Reduced Reelin expression accelerates amyloid-beta plaque formation and tau pathology in transgenic Alzheimer's disease mice.J Neurosci. 2010 Jul 07; 30(27):9228-40.JN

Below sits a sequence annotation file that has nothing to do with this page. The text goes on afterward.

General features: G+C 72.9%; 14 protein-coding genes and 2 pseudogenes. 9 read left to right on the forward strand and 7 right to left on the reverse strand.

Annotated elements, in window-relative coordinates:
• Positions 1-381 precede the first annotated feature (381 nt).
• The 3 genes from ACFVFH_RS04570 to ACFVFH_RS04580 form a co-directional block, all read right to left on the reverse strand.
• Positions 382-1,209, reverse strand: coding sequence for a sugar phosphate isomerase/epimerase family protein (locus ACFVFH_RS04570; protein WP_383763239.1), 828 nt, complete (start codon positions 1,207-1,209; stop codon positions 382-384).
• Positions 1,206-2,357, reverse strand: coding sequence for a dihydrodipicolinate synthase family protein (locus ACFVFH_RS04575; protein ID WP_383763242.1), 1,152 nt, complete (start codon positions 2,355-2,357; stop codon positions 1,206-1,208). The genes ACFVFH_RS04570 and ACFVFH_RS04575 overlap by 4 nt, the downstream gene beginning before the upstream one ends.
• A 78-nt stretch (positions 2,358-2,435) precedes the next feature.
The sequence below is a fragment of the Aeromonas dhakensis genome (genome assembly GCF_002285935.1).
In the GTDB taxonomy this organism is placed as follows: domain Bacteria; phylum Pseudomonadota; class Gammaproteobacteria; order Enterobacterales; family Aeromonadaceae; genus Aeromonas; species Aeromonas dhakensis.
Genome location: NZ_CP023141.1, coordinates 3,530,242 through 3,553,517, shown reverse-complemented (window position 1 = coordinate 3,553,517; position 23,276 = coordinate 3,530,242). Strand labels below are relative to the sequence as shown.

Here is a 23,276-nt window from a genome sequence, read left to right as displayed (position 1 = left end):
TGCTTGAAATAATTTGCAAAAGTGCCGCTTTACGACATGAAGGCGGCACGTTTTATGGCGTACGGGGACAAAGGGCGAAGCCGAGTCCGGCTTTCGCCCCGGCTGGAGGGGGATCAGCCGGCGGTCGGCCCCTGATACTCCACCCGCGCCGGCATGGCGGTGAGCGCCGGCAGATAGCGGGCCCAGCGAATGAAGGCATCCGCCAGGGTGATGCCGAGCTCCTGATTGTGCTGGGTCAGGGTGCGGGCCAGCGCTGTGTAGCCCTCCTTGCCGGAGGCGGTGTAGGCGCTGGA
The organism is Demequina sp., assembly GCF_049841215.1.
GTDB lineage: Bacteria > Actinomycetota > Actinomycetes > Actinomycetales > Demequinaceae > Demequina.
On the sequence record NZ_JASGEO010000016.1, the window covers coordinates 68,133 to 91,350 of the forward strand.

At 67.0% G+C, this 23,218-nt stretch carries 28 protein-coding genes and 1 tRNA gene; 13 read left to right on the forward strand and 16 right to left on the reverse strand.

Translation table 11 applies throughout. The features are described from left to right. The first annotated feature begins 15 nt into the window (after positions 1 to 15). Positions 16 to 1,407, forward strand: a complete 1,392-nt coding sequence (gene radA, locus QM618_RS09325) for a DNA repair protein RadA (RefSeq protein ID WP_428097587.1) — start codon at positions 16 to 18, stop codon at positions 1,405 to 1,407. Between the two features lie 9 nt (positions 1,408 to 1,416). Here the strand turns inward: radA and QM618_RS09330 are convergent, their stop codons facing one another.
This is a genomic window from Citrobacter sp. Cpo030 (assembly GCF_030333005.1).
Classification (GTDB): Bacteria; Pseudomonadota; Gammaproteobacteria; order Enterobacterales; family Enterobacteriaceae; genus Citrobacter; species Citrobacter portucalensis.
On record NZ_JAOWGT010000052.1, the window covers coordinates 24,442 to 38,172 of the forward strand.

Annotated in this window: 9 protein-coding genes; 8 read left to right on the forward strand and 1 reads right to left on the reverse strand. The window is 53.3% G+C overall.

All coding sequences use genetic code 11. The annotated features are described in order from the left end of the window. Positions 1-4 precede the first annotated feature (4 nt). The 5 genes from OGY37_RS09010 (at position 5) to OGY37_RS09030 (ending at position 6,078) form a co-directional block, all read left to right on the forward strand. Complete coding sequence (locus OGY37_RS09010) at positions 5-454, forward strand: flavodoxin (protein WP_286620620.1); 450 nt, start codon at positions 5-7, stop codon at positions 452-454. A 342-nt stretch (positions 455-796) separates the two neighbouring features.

In addition to the fundamental role of the extracellular glycoprotein Reelin in neuronal development and adult synaptic plasticity, alterations in Reelin-mediated signaling have been suggested to contribute to neuronal dysfunction associated with Alzheimer's disease (AD). In vitro data revealed a biochemical link between Reelin-mediated signaling, Tau phosphorylation, and amyloid precursor protein (APP) processing. To directly address the role of Reelin in amyloid-beta plaque and Tau pathology in vivo, we crossed heterozygous Reelin knock-out mice (reeler) with transgenic AD mice to investigate the temporal and spatial AD-like neuropathology. We demonstrate that a reduction in Reelin expression results in enhanced amyloidogenic APP processing, as indicated by the precocious production of amyloid-beta peptides, the significant increase in number and size of amyloid-beta plaques, as well as age-related aggravation of plaque pathology in double mutant compared with single AD mutant mice of both sexes. Numerous amyloid-beta plaques accumulate in the hippocampal formation and neocortex of double mutants, precisely in layers with strongest Reelin expression and highest accumulation of Reelin plaques in aged wild-type mice. Moreover, concentric accumulations of phosphorylated Tau-positive neurons around amyloid-beta plaques were evident in 15-month-old double versus single mutant mice. Silver stainings indicated the presence of neurofibrillary tangles, selectively associated with amyloid-beta plaques and dystrophic neurites in the entorhinal cortex and hippocampus. Our findings suggest that age-related Reelin aggregation and concomitant reduction in Reelin-mediated signaling play a proximal role in synaptic dysfunction associated with amyloid-beta deposition, sufficient to enhance Tau phosphorylation and tangle formation in the hippocampal formation in aged Reelin-deficient transgenic AD mice.